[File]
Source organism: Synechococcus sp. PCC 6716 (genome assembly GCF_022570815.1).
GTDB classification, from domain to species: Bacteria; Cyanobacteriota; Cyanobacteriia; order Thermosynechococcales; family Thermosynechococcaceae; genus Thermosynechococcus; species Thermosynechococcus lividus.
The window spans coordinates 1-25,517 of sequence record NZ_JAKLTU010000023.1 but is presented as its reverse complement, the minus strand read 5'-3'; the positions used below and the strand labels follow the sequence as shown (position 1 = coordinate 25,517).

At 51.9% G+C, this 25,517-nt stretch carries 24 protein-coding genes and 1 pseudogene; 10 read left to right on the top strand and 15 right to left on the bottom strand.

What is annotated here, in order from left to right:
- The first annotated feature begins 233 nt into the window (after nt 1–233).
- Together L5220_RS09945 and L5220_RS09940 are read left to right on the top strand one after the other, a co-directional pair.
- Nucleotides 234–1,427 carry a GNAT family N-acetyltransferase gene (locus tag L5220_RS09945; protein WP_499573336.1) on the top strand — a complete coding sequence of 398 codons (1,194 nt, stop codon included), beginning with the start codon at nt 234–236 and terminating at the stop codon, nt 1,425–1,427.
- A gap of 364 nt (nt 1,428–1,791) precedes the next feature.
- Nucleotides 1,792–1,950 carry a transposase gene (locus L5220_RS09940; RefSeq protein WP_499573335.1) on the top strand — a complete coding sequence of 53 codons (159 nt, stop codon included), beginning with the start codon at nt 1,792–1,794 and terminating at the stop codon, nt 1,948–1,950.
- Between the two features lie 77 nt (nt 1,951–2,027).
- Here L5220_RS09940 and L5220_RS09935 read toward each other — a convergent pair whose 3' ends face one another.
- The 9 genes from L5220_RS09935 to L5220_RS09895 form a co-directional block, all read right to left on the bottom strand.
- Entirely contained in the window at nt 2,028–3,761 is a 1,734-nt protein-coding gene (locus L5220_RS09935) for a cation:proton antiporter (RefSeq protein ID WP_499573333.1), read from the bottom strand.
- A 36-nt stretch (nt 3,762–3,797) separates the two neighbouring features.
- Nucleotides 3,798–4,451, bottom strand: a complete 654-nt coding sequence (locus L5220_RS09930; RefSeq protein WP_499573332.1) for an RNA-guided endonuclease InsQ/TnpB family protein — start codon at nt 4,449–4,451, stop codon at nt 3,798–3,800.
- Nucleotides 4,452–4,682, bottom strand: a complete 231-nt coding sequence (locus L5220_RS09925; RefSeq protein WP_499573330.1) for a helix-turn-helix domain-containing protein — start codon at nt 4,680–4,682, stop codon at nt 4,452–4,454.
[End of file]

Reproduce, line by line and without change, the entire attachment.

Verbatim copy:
Source organism: Synechococcus sp. PCC 6716 (genome assembly GCF_022570815.1).
GTDB classification, from domain to species: Bacteria; Cyanobacteriota; Cyanobacteriia; order Thermosynechococcales; family Thermosynechococcaceae; genus Thermosynechococcus; species Thermosynechococcus lividus.
The window spans coordinates 1-25,517 of sequence record NZ_JAKLTU010000023.1 but is presented as its reverse complement, the minus strand read 5'-3'; the positions used below and the strand labels follow the sequence as shown (position 1 = coordinate 25,517).

At 51.9% G+C, this 25,517-nt stretch carries 24 protein-coding genes and 1 pseudogene; 10 read left to right on the top strand and 15 right to left on the bottom strand.

What is annotated here, in order from left to right:
- The first annotated feature begins 233 nt into the window (after nt 1–233).
- Together L5220_RS09945 and L5220_RS09940 are read left to right on the top strand one after the other, a co-directional pair.
- Nucleotides 234–1,427 carry a GNAT family N-acetyltransferase gene (locus tag L5220_RS09945; protein WP_499573336.1) on the top strand — a complete coding sequence of 398 codons (1,194 nt, stop codon included), beginning with the start codon at nt 234–236 and terminating at the stop codon, nt 1,425–1,427.
- A gap of 364 nt (nt 1,428–1,791) precedes the next feature.
- Nucleotides 1,792–1,950 carry a transposase gene (locus L5220_RS09940; RefSeq protein WP_499573335.1) on the top strand — a complete coding sequence of 53 codons (159 nt, stop codon included), beginning with the start codon at nt 1,792–1,794 and terminating at the stop codon, nt 1,948–1,950.
- Between the two features lie 77 nt (nt 1,951–2,027).
- Here L5220_RS09940 and L5220_RS09935 read toward each other — a convergent pair whose 3' ends face one another.
- The 9 genes from L5220_RS09935 to L5220_RS09895 form a co-directional block, all read right to left on the bottom strand.
- Entirely contained in the window at nt 2,028–3,761 is a 1,734-nt protein-coding gene (locus L5220_RS09935) for a cation:proton antiporter (RefSeq protein ID WP_499573333.1), read from the bottom strand.
- A 36-nt stretch (nt 3,762–3,797) separates the two neighbouring features.
- Nucleotides 3,798–4,451, bottom strand: a complete 654-nt coding sequence (locus L5220_RS09930; RefSeq protein WP_499573332.1) for an RNA-guided endonuclease InsQ/TnpB family protein — start codon at nt 4,449–4,451, stop codon at nt 3,798–3,800.
- Nucleotides 4,452–4,682, bottom strand: a complete 231-nt coding sequence (locus L5220_RS09925; RefSeq protein WP_499573330.1) for a helix-turn-helix domain-containing protein — start codon at nt 4,680–4,682, stop codon at nt 4,452–4,454.